New documentary highlights the crisis of migrant deaths in South Texas
In 2021, as more migrants crossed through Far West Texas, the region also saw a sharp increase in migrant deaths. A new documentary, "Missing in Brooks County," offers lessons and a warning from South Texas, which sees more migrant deaths than anywhere else in the country.
By Annie Rosenthal
In 2021, as the number of migrants crossing through Far West Texas increased, so did the number of migrant deaths. In Culberson County, which previously saw an average of one death a year, the sheriff says 30 sets of remains were recovered last year alone.
These deaths are not new to Texas –– more remains are recovered here than in any other state. But for decades, those deaths have been concentrated in South Texas, where more than 3,000 remains have been recovered since the late 1990s.
That region and history are at the center of a new documentary called " Missing in Brooks County." Marfa Public Radio’s border reporter, Annie Rosenthal, recently spoke with the film’s co-director, Lisa Molomot, and one of its protagonists, Omar Román Gómez, about what Far West Texas can learn from South Texas as this region begins to face the same crisis.
Highlights from the Conversation
On why so many migrants have died or disappeared in rural areas of Texas
Seventy miles north of the border in South Texas, Brooks County is the site of an immigration checkpoint that migrants walk long distances to avoid. Trekking for days through remote ranches where clean water is hard to find, many succumb to dehydration and exposure.
Molomot explains that this started happening all along the border in the 1990s, when the U.S. Border Patrol implemented a new strategy called Prevention Through Deterrence. “Instead of migrants coming through ports of entry like San Diego and El Paso, these safer routes were closed off, and it forced migrants to cross in more clandestine areas and obviously, more dangerous areas,” she says. “The hope was that if there were some deaths that people would, migrants would stop coming, because of the deaths. But that's not the situation because the need to migrate hasn't changed. If anything, with climate change, it's becoming greater.”
Border Patrol has tallied more than 8,000 sets of remains found on the U.S.-Mexico border since the late 1990s. But, as Molomot explains, that number only includes remains that were found when Border Patrol agents were present. “They are not always present. And on top of that, so many migrants go missing and are never found,” she said. The Brooks County sheriff estimates that only one in five remains are recovered –– so Molomot says the true death tally could be closer to 40,000.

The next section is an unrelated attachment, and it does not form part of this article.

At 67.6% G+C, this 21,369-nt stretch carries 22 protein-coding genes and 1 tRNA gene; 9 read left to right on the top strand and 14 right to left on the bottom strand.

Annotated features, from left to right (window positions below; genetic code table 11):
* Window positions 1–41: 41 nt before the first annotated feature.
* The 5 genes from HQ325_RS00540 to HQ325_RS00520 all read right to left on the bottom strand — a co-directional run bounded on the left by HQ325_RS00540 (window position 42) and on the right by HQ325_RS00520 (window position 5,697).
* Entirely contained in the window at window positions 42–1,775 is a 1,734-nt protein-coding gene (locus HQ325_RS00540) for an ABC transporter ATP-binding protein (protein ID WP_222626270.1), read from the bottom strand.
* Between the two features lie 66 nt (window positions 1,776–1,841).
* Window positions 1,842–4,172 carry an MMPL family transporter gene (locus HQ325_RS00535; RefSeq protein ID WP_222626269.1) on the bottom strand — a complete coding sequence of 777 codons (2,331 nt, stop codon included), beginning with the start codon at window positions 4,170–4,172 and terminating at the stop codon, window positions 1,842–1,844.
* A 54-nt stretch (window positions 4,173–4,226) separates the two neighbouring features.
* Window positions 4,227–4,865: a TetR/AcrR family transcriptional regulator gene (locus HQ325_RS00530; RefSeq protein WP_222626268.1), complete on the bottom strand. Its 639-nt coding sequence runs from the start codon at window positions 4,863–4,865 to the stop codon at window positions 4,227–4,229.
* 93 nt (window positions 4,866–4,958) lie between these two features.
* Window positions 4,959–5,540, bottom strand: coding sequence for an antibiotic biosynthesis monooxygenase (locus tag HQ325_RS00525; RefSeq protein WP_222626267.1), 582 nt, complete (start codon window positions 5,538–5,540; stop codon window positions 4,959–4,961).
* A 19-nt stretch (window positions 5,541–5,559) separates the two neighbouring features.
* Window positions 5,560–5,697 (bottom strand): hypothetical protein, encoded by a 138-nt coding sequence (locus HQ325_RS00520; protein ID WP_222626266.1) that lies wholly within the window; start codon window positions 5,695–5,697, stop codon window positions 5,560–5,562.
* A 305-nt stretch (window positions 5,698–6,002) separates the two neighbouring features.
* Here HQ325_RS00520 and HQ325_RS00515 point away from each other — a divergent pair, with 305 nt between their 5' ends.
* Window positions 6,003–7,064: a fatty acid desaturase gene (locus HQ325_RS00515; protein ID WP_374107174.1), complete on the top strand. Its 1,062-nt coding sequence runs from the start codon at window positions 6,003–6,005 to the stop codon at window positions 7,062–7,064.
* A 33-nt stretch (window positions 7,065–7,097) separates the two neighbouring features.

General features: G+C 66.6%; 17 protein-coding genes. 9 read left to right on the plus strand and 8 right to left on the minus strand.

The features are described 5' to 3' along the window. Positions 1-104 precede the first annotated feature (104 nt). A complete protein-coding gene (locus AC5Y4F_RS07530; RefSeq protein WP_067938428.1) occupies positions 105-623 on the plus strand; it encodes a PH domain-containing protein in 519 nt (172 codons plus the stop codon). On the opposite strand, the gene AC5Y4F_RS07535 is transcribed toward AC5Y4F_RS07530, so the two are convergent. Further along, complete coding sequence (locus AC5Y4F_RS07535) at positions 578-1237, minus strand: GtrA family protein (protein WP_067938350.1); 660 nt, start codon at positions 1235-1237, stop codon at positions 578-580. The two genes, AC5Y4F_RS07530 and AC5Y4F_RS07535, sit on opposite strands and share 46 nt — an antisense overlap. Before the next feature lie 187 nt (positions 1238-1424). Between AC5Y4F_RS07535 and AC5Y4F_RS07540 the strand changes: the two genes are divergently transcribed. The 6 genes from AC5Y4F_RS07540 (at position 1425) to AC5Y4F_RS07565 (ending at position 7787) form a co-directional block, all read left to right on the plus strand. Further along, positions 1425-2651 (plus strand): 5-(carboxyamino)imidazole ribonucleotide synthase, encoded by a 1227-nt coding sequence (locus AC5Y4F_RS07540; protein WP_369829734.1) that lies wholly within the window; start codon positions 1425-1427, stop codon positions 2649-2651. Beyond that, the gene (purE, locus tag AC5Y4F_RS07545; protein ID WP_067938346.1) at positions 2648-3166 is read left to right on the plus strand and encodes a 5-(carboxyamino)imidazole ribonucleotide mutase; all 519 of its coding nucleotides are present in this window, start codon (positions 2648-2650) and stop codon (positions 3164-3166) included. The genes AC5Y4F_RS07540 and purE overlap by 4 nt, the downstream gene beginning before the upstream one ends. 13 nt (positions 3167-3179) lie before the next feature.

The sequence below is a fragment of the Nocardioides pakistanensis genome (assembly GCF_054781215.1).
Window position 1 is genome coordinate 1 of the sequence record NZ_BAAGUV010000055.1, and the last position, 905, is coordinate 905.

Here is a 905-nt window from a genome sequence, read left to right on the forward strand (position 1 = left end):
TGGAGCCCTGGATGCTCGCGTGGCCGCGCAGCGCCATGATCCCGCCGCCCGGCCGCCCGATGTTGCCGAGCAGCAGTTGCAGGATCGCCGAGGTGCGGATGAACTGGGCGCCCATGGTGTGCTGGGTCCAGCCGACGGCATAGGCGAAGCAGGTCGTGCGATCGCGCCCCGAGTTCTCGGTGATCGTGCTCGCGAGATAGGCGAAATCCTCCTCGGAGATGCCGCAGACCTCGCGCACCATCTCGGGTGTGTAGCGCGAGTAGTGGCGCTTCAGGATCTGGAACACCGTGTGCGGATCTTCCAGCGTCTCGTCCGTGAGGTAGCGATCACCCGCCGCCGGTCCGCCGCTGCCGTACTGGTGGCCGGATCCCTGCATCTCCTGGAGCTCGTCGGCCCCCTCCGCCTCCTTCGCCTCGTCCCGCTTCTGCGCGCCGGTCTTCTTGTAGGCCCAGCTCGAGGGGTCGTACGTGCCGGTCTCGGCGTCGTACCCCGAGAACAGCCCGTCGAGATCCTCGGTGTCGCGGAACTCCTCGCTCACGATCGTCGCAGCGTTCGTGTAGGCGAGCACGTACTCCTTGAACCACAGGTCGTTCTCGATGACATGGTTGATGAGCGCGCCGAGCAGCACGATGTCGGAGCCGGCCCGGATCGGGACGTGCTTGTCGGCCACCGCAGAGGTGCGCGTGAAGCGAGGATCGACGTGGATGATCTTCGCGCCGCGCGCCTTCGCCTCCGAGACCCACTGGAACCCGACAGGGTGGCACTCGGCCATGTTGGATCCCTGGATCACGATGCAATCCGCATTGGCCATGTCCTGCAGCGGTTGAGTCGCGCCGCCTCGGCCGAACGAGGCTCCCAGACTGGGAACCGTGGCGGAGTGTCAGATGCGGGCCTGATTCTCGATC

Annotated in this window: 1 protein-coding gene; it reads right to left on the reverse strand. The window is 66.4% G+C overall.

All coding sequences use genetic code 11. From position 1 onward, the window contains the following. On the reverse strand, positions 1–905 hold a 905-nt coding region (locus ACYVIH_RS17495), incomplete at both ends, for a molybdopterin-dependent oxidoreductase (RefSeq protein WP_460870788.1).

On the challenges of searching for missing migrants in Texas
In Arizona, where Molomot lives, NGOs helping families look for missing migrants work hand in hand with a county medical examiner’s office to identify remains. But many counties in Texas, including Brooks County, don't have their own medical examiner. "It's a completely different system," Molomot says. "In fact, there is no system, really."
In Brooks County, a man named Eddie Canales has started a small organization called the South Texas Human Rights Center to search for the missing.
“He basically receives calls all day long from families who are looking for their loved ones," Molomot says. "He puts out water for migrants on private ranches if ranch owners allow him to." Canales also works with an anthropologist at Texas State University who is using DNA to identify the remains of migrants buried anonymously around South Texas.
In Far West Texas, Culberson County Sheriff Carrillo told Marfa Public Radio, there isn’t yet the same kind of infrastructure. Most of his help in recovering remains has come from a group of volunteers called Aguilas del Desierto, who travel the Southwest combing the desert for missing migrants.
“You can’t dismiss it and say, you know what, it’s not my job. Because it is, and we’ll help,” Carrillo says. “What's sad is I have to resort to a non-governmental entity like the Aguilas to help search for bodies because nobody's looking for these bodies. And we do have several that have been reported missing that we hadn't found that we suspect may be out there.”
On what it’s like to search for a loved one without answers
Omar Román Gómez’s brother, Homero, was brought to the U.S. as a five year old and grew up in Texas. He was deported back to Mexico when he was 27. After two years, he tried to return to the U.S. to reunite with his family –– but the smuggler who brought Homero through Brooks County said he couldn’t keep up with the group and was left behind.
Román and his family have been searching for Homero for seven years, even traveling to Brooks County to comb the desert themselves. But remains they found turned out not to belong to Homero.
“It’s been really hard all these years, just not knowing what to do next,” Román says. “Having that faith that hopefully one day, somebody calls us and tells us, 'Hey, we found Homero.' Whether it’s alive or dead, we just want closure.”
He also has a message for people in Far West Texas. “I want them to know that Homero, he wasn’t a bad person,” he said. “I just want them to know that most of the migrants coming over, they’re not here to harm nobody,” he said. “They want to work and have a good life.”
"Missing in Brooks County" will be streaming for free on PBS.org through the end of February.
If you have a family member who has gone missing crossing the border, Sheriff Oscar Carrillo recommends reaching out to your local consulate so they can take a DNA sample and see if they can find a match.